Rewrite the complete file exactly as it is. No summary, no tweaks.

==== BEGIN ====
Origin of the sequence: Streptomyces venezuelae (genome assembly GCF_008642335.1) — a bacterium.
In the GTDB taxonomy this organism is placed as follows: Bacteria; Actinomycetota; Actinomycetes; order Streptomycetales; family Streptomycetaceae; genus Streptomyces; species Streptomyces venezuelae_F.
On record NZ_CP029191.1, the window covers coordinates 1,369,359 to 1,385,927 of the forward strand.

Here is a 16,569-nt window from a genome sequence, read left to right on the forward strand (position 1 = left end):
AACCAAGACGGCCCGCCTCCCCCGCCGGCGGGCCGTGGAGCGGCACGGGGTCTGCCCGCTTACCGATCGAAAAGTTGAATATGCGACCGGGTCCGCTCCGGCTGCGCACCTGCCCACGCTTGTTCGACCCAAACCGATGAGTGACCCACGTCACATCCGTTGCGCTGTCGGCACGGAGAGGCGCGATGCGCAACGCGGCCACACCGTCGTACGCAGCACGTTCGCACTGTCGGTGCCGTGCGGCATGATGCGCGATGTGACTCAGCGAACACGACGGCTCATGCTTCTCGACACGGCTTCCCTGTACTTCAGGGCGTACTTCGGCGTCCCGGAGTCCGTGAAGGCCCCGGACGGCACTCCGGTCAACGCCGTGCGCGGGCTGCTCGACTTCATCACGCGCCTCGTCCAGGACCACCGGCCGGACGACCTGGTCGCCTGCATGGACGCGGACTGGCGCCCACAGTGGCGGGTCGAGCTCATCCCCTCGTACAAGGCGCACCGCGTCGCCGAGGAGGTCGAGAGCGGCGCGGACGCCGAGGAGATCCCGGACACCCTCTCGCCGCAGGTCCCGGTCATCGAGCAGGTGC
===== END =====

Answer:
Origin of the sequence: Streptomyces venezuelae (genome assembly GCF_008642335.1) — a bacterium.
In the GTDB taxonomy this organism is placed as follows: Bacteria; Actinomycetota; Actinomycetes; order Streptomycetales; family Streptomycetaceae; genus Streptomyces; species Streptomyces venezuelae_F.
On record NZ_CP029191.1, the window covers coordinates 1,369,359 to 1,385,927 of the forward strand.

Here is a 16,569-nt window from a genome sequence, read left to right on the forward strand (position 1 = left end):
AACCAAGACGGCCCGCCTCCCCCGCCGGCGGGCCGTGGAGCGGCACGGGGTCTGCCCGCTTACCGATCGAAAAGTTGAATATGCGACCGGGTCCGCTCCGGCTGCGCACCTGCCCACGCTTGTTCGACCCAAACCGATGAGTGACCCACGTCACATCCGTTGCGCTGTCGGCACGGAGAGGCGCGATGCGCAACGCGGCCACACCGTCGTACGCAGCACGTTCGCACTGTCGGTGCCGTGCGGCATGATGCGCGATGTGACTCAGCGAACACGACGGCTCATGCTTCTCGACACGGCTTCCCTGTACTTCAGGGCGTACTTCGGCGTCCCGGAGTCCGTGAAGGCCCCGGACGGCACTCCGGTCAACGCCGTGCGCGGGCTGCTCGACTTCATCACGCGCCTCGTCCAGGACCACCGGCCGGACGACCTGGTCGCCTGCATGGACGCGGACTGGCGCCCACAGTGGCGGGTCGAGCTCATCCCCTCGTACAAGGCGCACCGCGTCGCCGAGGAGGTCGAGAGCGGCGCGGACGCCGAGGAGATCCCGGACACCCTCTCGCCGCAGGTCCCGGTCATCGAGCAGGTGC